Had a nice lunch at the gallery. Nothing special. These gallery lunchrooms usually have three hot plates, a selection of salads and sandwiches and yummy desserts. Reasonably priced for the convenience.
Raining on the way home, and we had to switch busses at Trafalgar Square. But we were entertained by a celebration of Diwali, the Indian Festival of Light. Even on a hugely crowded Sunday afternoon, the busses move along their dedicated lanes. Home to enjoy Ed’s zoo stories, some of which he shares below – and to watch the voting results of Strictly Come Dancing.
I agree with Ann, the London Zoo wasn’t the greatest when we visited before, but that was 25 years ago, so I wanted to check it out. They have improved it considerably, so I’m glad I went.
A tube ride to Regents Park station, and still a good walk to the zoo. But it is such a nice walk through Regents Park. To top it off, my Oyster Card (the transit fare card) was too low, and didn’t let me through the exit gates. The one machine to re-charge the card was out of order. Fortunately I found a partly open exit gate and escaped. But I have a day ahead with a lot of walking, and I wondered if I would need to walk home afterward. Oh well.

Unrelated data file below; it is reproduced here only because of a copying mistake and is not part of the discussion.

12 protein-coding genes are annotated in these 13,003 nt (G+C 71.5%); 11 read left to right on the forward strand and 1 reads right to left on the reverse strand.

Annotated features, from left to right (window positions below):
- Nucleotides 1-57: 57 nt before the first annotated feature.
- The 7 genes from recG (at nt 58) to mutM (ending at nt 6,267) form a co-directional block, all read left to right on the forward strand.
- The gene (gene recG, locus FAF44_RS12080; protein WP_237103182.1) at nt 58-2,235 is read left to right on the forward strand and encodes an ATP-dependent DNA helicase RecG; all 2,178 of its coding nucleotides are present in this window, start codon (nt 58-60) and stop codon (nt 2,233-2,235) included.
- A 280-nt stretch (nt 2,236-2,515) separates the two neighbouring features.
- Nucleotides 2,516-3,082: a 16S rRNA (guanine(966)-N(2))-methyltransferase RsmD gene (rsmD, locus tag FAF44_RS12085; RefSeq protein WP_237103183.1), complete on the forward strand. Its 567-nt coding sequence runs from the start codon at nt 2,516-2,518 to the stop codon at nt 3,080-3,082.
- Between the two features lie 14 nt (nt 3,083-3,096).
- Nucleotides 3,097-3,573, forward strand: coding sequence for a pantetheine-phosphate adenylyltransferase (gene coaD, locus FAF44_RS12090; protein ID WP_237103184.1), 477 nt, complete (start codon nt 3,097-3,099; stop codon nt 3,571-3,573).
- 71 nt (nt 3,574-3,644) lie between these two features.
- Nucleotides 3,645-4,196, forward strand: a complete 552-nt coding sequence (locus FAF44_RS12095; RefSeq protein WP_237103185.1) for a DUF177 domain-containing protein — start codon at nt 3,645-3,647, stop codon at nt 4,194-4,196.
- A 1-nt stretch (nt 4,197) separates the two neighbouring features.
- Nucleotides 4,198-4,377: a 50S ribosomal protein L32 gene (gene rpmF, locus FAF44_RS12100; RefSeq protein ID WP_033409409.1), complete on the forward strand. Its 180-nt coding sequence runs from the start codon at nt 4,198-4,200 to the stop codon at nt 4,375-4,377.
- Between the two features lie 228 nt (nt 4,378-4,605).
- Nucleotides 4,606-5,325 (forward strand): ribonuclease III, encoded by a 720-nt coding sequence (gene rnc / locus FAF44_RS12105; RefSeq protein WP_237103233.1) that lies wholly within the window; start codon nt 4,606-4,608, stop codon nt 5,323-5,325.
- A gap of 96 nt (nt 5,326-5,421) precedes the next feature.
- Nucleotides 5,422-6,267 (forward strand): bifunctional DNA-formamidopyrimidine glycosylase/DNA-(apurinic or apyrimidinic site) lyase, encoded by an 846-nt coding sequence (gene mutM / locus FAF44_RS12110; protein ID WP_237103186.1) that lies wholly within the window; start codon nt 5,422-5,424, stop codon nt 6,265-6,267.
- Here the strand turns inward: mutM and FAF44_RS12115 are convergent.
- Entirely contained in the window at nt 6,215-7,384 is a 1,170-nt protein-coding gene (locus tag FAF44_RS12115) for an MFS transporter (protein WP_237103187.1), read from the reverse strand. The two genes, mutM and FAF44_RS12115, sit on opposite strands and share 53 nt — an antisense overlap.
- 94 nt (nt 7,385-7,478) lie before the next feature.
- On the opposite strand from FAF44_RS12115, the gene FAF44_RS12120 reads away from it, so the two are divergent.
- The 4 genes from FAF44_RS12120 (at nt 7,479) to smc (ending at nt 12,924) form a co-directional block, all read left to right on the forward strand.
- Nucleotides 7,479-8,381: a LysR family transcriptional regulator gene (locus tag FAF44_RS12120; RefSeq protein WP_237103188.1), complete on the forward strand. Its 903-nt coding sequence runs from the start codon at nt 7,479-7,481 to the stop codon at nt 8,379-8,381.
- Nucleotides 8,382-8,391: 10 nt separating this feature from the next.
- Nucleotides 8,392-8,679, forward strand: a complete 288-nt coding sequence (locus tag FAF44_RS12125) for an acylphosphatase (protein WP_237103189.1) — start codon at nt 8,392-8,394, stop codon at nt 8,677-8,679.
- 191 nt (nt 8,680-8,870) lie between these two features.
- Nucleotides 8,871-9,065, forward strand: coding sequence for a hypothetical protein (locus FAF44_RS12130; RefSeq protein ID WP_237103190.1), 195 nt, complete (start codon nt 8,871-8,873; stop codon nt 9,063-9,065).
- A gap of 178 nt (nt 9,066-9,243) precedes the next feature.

I arrived about ½ hour before the otter feeding, so had time for a stroll through the aquarium. Some really nice aquatic displays but nothing especially noteworthy. These are Asian short-clawed otters, smaller than our native variety in the USA. But still, terminal cuteness. And voracious! They went after the fish feed like little tigers. Watched, took pictures, then on to other things. Watched the meerkats (more cuteness and frenzied activity). Next was the minimal exhibit of owls and the like. Very few and mostly in hiding. Then the open room with ring-tailed lemurs; a strange combination of cute and freaky.
Walked through the big free-flight aviary - almost all varieties of ibis. Also a peafowl and a common crane. Then just as I was leaving, I noticed that one of the birds perched in a tree was a hawk of some sort. Incompatible you might think, but the ibis and others were about the same size as the hawk or larger, so wouldn’t interest it as prey. I assume that the hawk was there for pest control - sparrows, starlings and rats would be attracted by the food - but don’t know for certain.